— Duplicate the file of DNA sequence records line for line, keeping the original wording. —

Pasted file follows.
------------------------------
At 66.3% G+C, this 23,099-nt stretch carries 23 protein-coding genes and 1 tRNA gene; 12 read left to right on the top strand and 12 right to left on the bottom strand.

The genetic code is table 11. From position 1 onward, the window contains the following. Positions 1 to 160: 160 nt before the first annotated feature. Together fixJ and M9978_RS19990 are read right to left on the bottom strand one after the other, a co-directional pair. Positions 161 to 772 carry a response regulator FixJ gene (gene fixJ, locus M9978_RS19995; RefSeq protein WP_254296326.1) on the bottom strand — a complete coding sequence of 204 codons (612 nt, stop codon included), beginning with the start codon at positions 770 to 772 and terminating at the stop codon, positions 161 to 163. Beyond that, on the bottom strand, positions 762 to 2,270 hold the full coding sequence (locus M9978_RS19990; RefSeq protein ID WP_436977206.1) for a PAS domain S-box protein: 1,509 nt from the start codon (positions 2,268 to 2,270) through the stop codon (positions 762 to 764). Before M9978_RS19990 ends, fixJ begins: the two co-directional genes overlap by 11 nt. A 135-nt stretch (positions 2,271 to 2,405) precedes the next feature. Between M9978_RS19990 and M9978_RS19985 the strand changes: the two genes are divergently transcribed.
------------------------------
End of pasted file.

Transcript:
At 66.3% G+C, this 23,099-nt stretch carries 23 protein-coding genes and 1 tRNA gene; 12 read left to right on the top strand and 12 right to left on the bottom strand.

The genetic code is table 11. From position 1 onward, the window contains the following. Positions 1 to 160: 160 nt before the first annotated feature. Together fixJ and M9978_RS19990 are read right to left on the bottom strand one after the other, a co-directional pair. Positions 161 to 772 carry a response regulator FixJ gene (gene fixJ, locus M9978_RS19995; RefSeq protein WP_254296326.1) on the bottom strand — a complete coding sequence of 204 codons (612 nt, stop codon included), beginning with the start codon at positions 770 to 772 and terminating at the stop codon, positions 161 to 163. Beyond that, on the bottom strand, positions 762 to 2,270 hold the full coding sequence (locus M9978_RS19990; RefSeq protein ID WP_436977206.1) for a PAS domain S-box protein: 1,509 nt from the start codon (positions 2,268 to 2,270) through the stop codon (positions 762 to 764). Before M9978_RS19990 ends, fixJ begins: the two co-directional genes overlap by 11 nt. A 135-nt stretch (positions 2,271 to 2,405) precedes the next feature. Between M9978_RS19990 and M9978_RS19985 the strand changes: the two genes are divergently transcribed.